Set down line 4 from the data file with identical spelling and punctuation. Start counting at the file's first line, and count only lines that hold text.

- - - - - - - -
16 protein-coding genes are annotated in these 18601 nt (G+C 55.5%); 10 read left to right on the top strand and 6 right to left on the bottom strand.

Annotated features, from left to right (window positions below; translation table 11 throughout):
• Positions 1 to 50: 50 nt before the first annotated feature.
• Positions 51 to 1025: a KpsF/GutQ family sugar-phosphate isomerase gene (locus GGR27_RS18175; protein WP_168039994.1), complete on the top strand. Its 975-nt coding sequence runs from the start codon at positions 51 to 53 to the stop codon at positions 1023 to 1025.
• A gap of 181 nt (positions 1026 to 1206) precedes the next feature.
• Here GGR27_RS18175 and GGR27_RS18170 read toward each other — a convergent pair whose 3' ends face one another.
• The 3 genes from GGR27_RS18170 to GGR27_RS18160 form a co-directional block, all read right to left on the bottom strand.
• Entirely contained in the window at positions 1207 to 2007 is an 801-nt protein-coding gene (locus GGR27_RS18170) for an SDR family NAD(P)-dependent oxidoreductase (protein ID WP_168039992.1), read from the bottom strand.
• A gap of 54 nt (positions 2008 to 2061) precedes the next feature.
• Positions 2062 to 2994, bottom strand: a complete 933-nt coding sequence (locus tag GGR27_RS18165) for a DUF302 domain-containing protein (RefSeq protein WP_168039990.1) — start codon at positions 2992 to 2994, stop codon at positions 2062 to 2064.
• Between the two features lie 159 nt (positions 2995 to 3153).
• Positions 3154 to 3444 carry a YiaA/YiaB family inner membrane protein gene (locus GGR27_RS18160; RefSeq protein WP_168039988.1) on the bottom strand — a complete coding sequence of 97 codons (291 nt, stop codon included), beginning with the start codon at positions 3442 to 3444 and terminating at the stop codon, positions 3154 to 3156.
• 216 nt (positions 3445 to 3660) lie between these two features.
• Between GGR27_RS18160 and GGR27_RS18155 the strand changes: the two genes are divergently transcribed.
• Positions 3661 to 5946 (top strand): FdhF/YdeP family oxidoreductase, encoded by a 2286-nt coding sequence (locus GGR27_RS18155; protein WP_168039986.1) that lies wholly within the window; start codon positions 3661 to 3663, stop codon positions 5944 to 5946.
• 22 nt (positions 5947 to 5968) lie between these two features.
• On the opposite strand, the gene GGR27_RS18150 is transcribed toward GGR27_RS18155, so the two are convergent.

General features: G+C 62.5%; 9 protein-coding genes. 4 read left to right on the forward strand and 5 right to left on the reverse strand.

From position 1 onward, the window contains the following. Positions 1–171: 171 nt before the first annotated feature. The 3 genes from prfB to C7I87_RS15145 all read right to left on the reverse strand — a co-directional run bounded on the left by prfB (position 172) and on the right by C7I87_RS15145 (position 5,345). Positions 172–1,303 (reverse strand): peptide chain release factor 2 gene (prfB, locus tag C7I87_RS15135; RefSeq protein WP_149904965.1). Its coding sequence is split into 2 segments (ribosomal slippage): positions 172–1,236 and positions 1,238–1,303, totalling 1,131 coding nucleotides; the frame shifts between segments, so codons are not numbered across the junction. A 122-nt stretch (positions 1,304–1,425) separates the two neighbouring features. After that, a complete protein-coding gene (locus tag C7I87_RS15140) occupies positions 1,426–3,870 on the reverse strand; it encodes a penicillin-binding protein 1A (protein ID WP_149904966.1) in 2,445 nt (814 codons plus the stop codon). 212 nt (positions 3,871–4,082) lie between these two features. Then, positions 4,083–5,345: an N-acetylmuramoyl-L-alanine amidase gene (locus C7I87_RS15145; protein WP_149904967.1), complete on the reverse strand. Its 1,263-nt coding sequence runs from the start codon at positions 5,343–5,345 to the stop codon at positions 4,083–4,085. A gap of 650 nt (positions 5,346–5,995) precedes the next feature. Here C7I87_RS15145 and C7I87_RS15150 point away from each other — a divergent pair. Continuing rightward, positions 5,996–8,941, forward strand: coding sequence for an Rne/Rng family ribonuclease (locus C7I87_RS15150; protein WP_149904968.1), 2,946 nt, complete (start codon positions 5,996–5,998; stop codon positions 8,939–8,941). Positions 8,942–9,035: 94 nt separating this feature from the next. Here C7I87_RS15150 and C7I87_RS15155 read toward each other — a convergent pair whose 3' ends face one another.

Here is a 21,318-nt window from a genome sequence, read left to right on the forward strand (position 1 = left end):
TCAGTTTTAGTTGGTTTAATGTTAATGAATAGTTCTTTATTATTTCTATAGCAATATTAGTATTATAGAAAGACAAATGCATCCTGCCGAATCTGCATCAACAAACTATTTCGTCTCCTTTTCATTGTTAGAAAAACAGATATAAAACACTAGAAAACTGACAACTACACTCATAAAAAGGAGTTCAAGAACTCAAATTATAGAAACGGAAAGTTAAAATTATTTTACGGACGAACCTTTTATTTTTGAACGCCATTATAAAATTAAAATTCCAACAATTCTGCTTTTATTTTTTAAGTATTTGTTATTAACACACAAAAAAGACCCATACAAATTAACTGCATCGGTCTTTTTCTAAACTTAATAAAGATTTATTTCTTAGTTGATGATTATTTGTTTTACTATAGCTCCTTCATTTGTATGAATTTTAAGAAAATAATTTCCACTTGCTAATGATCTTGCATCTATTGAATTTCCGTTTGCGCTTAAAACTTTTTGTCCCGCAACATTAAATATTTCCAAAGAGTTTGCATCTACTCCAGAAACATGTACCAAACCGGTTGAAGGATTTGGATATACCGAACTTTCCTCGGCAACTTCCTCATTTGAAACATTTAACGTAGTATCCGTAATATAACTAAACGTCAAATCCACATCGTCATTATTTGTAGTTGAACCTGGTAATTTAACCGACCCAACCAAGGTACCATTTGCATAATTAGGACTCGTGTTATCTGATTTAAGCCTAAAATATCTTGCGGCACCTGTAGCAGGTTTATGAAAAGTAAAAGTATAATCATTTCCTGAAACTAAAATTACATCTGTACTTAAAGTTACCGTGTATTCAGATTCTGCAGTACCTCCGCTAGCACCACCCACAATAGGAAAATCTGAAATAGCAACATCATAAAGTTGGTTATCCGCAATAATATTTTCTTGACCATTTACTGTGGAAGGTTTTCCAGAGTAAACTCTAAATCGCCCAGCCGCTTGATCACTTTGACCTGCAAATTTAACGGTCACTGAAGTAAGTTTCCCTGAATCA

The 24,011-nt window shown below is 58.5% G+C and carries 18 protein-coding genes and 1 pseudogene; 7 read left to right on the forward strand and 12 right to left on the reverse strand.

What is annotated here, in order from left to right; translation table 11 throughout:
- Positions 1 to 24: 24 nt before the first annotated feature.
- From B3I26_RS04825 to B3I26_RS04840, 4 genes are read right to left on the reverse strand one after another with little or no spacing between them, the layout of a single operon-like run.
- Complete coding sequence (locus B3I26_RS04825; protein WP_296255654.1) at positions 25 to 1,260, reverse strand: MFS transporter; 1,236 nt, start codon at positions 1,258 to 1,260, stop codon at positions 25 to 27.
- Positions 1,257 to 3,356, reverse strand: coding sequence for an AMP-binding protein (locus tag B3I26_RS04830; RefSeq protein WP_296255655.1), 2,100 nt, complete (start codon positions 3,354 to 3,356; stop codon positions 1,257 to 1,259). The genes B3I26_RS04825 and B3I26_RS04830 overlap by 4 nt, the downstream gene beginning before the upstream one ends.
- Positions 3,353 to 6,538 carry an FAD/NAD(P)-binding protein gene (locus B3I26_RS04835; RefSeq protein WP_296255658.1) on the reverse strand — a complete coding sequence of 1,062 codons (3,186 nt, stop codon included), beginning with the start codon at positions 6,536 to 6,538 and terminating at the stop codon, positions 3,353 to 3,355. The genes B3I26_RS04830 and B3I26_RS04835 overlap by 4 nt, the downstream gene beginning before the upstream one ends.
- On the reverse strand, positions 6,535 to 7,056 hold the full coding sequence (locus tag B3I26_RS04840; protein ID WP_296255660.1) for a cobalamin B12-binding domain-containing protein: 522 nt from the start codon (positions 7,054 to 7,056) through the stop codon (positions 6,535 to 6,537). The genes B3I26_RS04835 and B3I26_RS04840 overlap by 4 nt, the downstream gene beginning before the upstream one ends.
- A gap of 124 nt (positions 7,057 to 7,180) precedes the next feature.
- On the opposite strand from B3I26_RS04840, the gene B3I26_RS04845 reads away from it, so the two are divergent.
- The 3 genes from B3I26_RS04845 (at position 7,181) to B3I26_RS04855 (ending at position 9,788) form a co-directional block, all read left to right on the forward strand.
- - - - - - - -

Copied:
• Positions 51 to 1025: a KpsF/GutQ family sugar-phosphate isomerase gene (locus GGR27_RS18175; protein WP_168039994.1), complete on the top strand. Its 975-nt coding sequence runs from the start codon at positions 51 to 53 to the stop codon at positions 1023 to 1025.